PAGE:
WHY CNC IS THE WAY TO GO FOR NEARLY EVERY MACHINE SHOP
Simplified interface refers to the ease with which modern advanced CNC technology has reduced the commands needed to effect a machine operation. Compared to just a few years ago, up to fifteen lines of code were needed to program a function that now requires just three lines in many cases. Words can also be used for many functions, rather than those complex sequences of code commands that were previously required. And quite often, a program can be preset by using tagged function blocks to execute fairly complex operations that are represented by a single onscreen icon.
The CNC saves offsets and tool information for quick recall. Onboard tool management programs are also available to assist the shop in proper tool selection for specific functions, tool change sequencing for similar part paths, routine machine maintenance alerts and program modification to allow faster implementation of design changes into the control.
All of this is particularly helpful for job shops working with the now-popular configurable component customers, where slight modifications are being made to standard programs and delivery schedules are critical. In one folder, an operator can maintain all of the tool table settings for just such cases where over 90 percent of the settings are identical for repeat cycles.
Since the math on a CNC is built into the numerical control kernel (NCK), there is less step-by-step sequencing required to build programs. And, while many shops still maintain separate files and codes for their sub-programs, many CNC models now have this functionality onboard. This essentially means that, rather than using numbers from 0001-9999 for example, the program and subs can be assigned names that are more easily recognized for reference because the CNC software does the ordering of the files. If you want more details on this topic, please email me.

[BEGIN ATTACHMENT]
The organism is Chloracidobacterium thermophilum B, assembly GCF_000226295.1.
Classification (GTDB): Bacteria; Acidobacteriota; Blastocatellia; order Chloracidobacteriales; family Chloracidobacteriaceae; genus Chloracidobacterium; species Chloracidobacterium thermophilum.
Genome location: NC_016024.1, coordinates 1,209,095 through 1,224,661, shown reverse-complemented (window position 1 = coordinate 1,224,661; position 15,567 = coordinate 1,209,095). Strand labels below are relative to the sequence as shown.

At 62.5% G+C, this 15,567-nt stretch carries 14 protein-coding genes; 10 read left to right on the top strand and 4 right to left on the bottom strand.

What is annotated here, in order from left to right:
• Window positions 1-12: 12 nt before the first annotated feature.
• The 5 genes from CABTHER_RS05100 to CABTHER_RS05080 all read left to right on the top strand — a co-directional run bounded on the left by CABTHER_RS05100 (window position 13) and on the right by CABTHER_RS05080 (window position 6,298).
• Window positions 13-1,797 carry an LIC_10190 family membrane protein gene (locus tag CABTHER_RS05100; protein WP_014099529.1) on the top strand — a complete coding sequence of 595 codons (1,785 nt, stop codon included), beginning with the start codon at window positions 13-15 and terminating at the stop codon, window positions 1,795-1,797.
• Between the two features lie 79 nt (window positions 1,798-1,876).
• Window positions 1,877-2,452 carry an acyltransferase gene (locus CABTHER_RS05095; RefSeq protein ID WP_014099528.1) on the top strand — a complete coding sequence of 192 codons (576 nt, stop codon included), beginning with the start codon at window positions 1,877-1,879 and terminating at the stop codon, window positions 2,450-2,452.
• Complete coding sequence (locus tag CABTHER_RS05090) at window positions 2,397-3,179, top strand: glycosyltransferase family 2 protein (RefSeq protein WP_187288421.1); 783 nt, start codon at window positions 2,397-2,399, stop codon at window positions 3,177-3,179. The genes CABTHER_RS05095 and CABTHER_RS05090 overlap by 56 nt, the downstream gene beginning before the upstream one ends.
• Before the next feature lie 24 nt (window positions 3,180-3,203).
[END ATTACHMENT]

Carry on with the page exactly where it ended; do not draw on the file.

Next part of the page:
A quick note: One tip on program transfers that I emphasize frequently – because I’ve seen its disastrous consequences on the floor – is to never run programs off the memory sticks. While it’s easy and tempting to do this, this shortcut will compromise your cycle and could cause serious errors. Plus, on a practical note, those sticks can get bumped or dislodged from the machine, thereby ruining expensive workpieces and wasting our most precious commodity: time.
One other note: Using compact flash devices vs. PCMCIA cards is more effective for memory adds because the flash devices have auto-recognition and don’t require a reboot.
There are certainly many more reasons why today’s CNC is not only not your father’s NC tape drive; it’s also not even the CNC of ten years ago. CNC has come a long way, baby, because you can now have everything that has been described here at a very affordable price on new five-axis machines or even old knee mills. Think about it. And stay tuned, because there is much more on the way.
See you at IMTS! Please visit me and bring your questions!
Pages: 1 2
About the Author: Randy Pearson is the sales support manager for U.S. dealers and OEMs of Siemens Industry, Inc., Drives Technologies, Motion Control — Machine Tool Business, 390 Kent Avenue, Elk Grove Village, IL 60007, www.siemenscnc.com. A veteran of the machine tool industry, his interest is the training aspect on CNC machine tools, which he conducts through seminars and classes at votech schools and shops, and at Siemens training facilities. For questions or comments on this column, contact Randy at 847-640-1595 or email@example.com.